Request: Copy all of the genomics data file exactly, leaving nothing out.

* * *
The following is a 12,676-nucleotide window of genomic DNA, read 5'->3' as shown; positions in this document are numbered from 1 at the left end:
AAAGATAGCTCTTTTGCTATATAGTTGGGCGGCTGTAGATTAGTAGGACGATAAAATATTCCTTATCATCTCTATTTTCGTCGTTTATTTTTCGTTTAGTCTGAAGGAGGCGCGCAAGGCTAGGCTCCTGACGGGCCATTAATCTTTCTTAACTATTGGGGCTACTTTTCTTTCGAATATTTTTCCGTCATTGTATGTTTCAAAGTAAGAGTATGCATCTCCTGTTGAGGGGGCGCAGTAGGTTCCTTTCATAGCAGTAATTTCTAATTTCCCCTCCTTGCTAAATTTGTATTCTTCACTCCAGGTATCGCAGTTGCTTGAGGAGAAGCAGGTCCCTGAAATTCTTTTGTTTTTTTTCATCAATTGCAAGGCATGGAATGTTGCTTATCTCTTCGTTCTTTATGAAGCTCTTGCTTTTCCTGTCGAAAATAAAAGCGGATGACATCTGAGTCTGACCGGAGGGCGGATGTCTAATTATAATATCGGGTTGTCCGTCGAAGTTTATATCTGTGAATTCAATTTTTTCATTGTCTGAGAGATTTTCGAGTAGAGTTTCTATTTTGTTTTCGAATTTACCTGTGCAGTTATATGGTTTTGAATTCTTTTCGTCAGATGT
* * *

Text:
The following is a 12,676-nucleotide window of genomic DNA, read 5'->3' as shown; positions in this document are numbered from 1 at the left end:
AAAGATAGCTCTTTTGCTATATAGTTGGGCGGCTGTAGATTAGTAGGACGATAAAATATTCCTTATCATCTCTATTTTCGTCGTTTATTTTTCGTTTAGTCTGAAGGAGGCGCGCAAGGCTAGGCTCCTGACGGGCCATTAATCTTTCTTAACTATTGGGGCTACTTTTCTTTCGAATATTTTTCCGTCATTGTATGTTTCAAAGTAAGAGTATGCATCTCCTGTTGAGGGGGCGCAGTAGGTTCCTTTCATAGCAGTAATTTCTAATTTCCCCTCCTTGCTAAATTTGTATTCTTCACTCCAGGTATCGCAGTTGCTTGAGGAGAAGCAGGTCCCTGAAATTCTTTTGTTTTTTTTCATCAATTGCAAGGCATGGAATGTTGCTTATCTCTTCGTTCTTTATGAAGCTCTTGCTTTTCCTGTCGAAAATAAAAGCGGATGACATCTGAGTCTGACCGGAGGGCGGATGTCTAATTATAATATCGGGTTGTCCGTCGAAGTTTATATCTGTGAATTCAATTTTTTCATTGTCTGAGAGATTTTCGAGTAGAGTTTCTATTTTGTTTTCGAATTTACCTGTGCAGTTATATGGTTTTGAATTCTTTTCGTCAGATGT